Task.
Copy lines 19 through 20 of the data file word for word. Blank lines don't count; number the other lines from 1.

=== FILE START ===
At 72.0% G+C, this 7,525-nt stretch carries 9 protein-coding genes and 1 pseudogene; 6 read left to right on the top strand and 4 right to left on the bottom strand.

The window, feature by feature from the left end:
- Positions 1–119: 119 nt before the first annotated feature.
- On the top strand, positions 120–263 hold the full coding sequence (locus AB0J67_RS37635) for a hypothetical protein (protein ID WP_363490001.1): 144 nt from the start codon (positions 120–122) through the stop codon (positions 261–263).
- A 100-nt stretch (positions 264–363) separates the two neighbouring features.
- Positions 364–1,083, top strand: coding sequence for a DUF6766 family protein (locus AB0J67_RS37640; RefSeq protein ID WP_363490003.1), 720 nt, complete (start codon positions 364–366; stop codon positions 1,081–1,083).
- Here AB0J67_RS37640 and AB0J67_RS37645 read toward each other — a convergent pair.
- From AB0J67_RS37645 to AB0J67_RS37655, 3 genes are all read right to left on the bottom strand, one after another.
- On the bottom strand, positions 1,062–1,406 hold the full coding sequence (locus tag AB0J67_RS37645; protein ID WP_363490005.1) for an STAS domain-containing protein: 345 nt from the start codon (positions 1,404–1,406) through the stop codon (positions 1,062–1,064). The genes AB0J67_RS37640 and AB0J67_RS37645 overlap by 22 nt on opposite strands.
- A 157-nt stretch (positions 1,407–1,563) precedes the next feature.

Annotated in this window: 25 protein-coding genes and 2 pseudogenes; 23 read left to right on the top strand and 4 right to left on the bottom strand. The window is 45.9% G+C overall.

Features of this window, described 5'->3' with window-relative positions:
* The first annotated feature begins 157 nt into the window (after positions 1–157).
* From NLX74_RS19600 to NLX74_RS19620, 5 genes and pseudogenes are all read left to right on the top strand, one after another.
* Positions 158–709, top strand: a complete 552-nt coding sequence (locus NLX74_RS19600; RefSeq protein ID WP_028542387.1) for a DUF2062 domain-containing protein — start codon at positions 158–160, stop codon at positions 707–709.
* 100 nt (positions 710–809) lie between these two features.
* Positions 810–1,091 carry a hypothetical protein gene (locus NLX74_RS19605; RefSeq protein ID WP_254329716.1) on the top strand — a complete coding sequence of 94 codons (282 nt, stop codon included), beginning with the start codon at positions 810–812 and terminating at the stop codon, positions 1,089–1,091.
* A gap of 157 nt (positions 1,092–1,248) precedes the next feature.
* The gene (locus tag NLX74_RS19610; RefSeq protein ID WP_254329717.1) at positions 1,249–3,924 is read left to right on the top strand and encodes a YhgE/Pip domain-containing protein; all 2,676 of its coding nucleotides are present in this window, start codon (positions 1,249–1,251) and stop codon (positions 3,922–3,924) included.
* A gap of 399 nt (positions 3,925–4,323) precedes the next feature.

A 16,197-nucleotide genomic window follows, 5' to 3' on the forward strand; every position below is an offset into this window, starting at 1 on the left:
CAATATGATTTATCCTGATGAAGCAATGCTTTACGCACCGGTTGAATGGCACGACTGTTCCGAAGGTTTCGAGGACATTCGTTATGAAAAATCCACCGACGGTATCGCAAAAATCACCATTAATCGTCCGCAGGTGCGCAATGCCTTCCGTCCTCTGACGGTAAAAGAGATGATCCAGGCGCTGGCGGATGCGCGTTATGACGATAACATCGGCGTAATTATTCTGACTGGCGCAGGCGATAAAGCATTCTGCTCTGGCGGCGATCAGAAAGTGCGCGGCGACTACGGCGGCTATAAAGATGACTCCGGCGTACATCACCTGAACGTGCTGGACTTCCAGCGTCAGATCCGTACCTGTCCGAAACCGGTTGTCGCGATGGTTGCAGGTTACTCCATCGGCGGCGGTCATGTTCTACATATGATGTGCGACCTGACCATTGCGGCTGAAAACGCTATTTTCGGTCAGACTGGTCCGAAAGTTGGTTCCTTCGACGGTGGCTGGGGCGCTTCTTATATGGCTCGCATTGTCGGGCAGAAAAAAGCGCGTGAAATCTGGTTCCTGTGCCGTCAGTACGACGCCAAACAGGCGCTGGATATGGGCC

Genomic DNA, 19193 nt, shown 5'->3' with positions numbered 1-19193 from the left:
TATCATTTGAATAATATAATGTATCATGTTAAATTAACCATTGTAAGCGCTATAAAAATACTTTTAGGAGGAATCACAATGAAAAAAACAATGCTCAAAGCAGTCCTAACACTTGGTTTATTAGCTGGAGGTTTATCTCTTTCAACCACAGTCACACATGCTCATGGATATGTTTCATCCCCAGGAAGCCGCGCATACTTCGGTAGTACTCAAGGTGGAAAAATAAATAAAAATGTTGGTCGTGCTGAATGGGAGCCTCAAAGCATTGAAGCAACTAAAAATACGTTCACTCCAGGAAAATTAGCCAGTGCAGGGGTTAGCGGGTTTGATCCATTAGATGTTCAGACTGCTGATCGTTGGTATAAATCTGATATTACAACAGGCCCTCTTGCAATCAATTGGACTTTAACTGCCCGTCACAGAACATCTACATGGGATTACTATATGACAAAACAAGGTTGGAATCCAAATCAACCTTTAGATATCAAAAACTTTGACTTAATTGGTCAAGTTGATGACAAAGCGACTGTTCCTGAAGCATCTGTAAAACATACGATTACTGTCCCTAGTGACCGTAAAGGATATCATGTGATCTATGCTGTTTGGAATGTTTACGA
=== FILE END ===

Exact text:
* The gene (locus tag NLX74_RS19610; RefSeq protein ID WP_254329717.1) at positions 1,249–3,924 is read left to right on the top strand and encodes a YhgE/Pip domain-containing protein; all 2,676 of its coding nucleotides are present in this window, start codon (positions 1,249–1,251) and stop codon (positions 3,922–3,924) included.
* A gap of 399 nt (positions 3,925–4,323) precedes the next feature.